Sally White takes a closer look at the moves of China’s budget travel brands abroad
First it was China’s major corporates - from all industries - that scooped up high-end global travel brands and assets. Now, as a burst of announcements has revealed, it is the turn of China’s budget-hotel chains to follow the country’s rush to holiday abroad. This reflects not just soaring Chinese outbound tourist numbers, but the tough conditions in the tourism industry in their home market.
Forerunners of this new international invasion have been China’s major budget group, 7 Days Inn and smaller peer GreenTree Inns. Another, Huazhu Group, has made an alliance with Accor of France to aid its international expansion.
Plateno, which owns 7 Days, has been quoted in the Financial Times as saying that its strategy is an ‘asset-light’ approach overseas, not owning hotels but operating them. However, state-run and Hong-Kong stock exchange quoted Shanghai Jin Jiang International Hotels (which has a stake in Plateno) has bought French budget chain Louvre Hotels, the second-largest budget chain in Europe.
Last year 7 Days Inn opened branches in the Austria towns Linz and Salzburg and added Vienna this month. It says more hotels are scheduled for Berlin, Munich, Leipzig and Venice. At the same time, Plateno has announced plans to take over existing hotels in Eastern Europe, including in the Czech Republic and other countries, which are popular with Chinese tourists. GreenTree Inns’ moves are mostly in the main destination region for Chinese travellers - Asia. It has announced new outlets in Thailand and Vietnam, but it is also opening outlets in the US.
Explaining its marketing confidence, Plateno is quoted by the Financial Times as saying that 75% of its Chinese customers use its online reservation system. Not only is booking easy, but trips can be paid for via Chinese social networking software WeChat which has, it says, 700 million Chinese users. This is an unknown brand to most European hotel groups.
…new hotels are pitched at giving ‘a budget-premium’ experience
And, with the advantage of its new Chinese connection, Louvre Hotels allied with China’s biggest bank card provider Union Pay last year to offer another a familiar brand name. Chinese tourists are reluctant to carry cash on French streets due to fears of insecurity. To overcome this, the French hotels are accepting Chinese Union Pay credit cards.
The new hotels are pitched at giving ‘a budget-premium’ experience, according to Plateno. This is a grade higher than budget hotels in China. (The Chinese, according to Shanghai-based Spring Group which is expanding in Asia, don’t like tiny rooms.) Nor will they feature the domestic hotel staples of convenience noodles and disposable slippers, it says. The offer will be international and more sophisticated!
The wave of entrants to new international markets is likely to make quite an impact. China’s budget hotel segment leapt from 500 to over 16,000 outlets in the ten years to 2014. In recent years ultra-competitive conditions and a weakening economy in their home market have slowed growth - 7 Days Inn has frozen new openings in the major Chinese cities because of over-capacity.
China’s budget hotel segment leapt from 500 to over 16,000 outlets in the ten years to 2014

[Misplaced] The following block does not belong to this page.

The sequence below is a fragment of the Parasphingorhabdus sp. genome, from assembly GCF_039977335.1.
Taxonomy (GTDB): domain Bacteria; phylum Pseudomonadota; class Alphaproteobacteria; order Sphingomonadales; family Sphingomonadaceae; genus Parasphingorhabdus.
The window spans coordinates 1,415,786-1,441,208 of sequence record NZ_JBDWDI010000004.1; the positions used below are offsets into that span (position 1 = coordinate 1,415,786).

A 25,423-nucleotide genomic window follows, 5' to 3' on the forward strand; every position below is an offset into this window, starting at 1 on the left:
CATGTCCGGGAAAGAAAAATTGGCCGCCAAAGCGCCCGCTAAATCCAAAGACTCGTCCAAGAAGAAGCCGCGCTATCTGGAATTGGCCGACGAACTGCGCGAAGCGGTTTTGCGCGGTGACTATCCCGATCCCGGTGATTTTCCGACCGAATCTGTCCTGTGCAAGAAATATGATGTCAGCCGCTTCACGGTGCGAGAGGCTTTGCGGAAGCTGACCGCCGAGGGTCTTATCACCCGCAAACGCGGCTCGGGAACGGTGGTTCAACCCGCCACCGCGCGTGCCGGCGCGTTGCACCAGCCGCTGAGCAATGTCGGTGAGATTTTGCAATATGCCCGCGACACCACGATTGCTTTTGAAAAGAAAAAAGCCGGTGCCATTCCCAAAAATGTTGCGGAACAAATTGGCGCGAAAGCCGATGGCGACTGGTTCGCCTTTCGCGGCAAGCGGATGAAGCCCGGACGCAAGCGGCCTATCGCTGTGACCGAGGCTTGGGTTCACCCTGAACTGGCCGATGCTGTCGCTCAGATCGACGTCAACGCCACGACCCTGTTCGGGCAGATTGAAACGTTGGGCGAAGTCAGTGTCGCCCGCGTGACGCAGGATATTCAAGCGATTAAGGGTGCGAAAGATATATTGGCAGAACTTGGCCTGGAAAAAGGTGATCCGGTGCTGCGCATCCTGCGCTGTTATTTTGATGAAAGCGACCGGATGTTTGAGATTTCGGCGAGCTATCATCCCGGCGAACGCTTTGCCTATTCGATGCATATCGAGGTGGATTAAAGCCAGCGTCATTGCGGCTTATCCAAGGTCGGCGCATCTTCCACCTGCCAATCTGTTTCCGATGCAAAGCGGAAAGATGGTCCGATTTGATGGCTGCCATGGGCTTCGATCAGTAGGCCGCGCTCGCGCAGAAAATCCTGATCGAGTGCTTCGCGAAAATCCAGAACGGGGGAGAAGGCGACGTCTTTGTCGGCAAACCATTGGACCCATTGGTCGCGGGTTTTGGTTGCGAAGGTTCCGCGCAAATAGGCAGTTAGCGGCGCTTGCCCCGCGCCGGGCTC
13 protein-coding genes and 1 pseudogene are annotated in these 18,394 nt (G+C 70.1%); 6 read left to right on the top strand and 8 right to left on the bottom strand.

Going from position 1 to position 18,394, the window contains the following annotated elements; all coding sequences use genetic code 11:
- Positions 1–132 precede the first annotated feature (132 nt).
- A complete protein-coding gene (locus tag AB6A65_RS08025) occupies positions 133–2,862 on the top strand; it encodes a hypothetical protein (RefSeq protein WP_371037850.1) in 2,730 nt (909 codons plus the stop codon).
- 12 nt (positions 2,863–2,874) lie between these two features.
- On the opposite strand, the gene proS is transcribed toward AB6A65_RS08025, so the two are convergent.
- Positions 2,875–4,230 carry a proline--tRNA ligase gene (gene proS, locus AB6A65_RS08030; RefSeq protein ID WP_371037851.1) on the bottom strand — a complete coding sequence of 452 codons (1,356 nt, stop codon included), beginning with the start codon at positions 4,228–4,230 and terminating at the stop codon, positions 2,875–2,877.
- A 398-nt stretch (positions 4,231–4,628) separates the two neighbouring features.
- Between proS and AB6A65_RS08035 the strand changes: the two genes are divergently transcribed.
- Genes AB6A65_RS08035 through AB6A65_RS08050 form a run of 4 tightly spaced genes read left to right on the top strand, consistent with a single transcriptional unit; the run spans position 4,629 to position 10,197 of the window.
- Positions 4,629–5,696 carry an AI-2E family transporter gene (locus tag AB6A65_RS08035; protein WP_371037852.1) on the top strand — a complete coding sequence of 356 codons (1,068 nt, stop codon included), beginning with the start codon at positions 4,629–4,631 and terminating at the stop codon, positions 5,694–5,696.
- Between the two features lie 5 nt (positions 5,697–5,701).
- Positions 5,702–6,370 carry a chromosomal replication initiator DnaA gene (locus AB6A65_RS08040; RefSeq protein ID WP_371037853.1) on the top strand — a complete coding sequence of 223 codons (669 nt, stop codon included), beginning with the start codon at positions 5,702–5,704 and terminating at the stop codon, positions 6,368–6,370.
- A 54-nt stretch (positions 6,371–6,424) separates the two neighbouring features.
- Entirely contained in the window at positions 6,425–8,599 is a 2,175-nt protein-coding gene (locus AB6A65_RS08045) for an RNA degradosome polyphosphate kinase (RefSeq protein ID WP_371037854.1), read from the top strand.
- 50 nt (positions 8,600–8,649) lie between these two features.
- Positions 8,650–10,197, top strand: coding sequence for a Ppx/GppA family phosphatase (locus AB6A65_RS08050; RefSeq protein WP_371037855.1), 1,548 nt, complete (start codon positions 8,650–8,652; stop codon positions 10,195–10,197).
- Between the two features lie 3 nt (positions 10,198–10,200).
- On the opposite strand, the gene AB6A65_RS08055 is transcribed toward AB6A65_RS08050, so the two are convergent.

Further pressure has come from state-owned hotel chains, which are muscling to buy out private businesses and, according to the Nikkei Asian Review, are cutting rates. BTG Hotels Group last year bought the 3,000 budget hotel group Homeinns from co-founder Shen Nanpeng and OTA Ctrip.
Helping the Chinese hotel industry to go international, Plateno is capitalising on its superior experience by rolling out, according to Forbes magazine, an international booking system for competitors to use.
Globally the budget hotel market industry has been growing rapidly, though the Chinese are by no means leaders. The US ranked first in the budget hotels segment with room supply of 874,591 in 2015, according to OrbisResearch.com in its The Global Budget Hotels Market to 2020. Following on are the UK and China, while Malaysia has been the fastest-growing market at a CAGR of 12.2%. In terms of occupancy rates, Asian countries led from the front with Hong Kong (87% in 2015) at the top, followed by Japan and Singapore. In terms of RevPAR, Hong Kong (US$117.6 in 2015) topped the list, followed by Egypt and the UK
Driving Chinese demand for budget hotels is a growing preference for independent travel rather than setting out on international trips as part of a tour group. According to research from China’s Business Intelligence Fung Centre, independent travellers, who are mainly aged 20-25, accounted in 2015 for nearly 25% of the total. But this is changing rapidly as OTAs expand their services beyond offering just flight and hotels, adding route and travel design. A China Tourism Academy survey found last year that independent travel numbers had risen by 80%.
So, while the forecasts for Chinese travellers - numbers expected by the state’s China Tourism Academy to rise from around 120 million last year to reach over 220 million by 2020 - look like a great opportunity, a lot of the business could stay with Chinese companies. The Chinese hotel groups not only understand their countrymen, but their brands are known, they have local booking systems and tech advantages, and they accept Chinese credit cards! There is a lot of money at stake - a Bank of American report on Chinese outbound tourism has put a figure of $264 billion on it by 2019.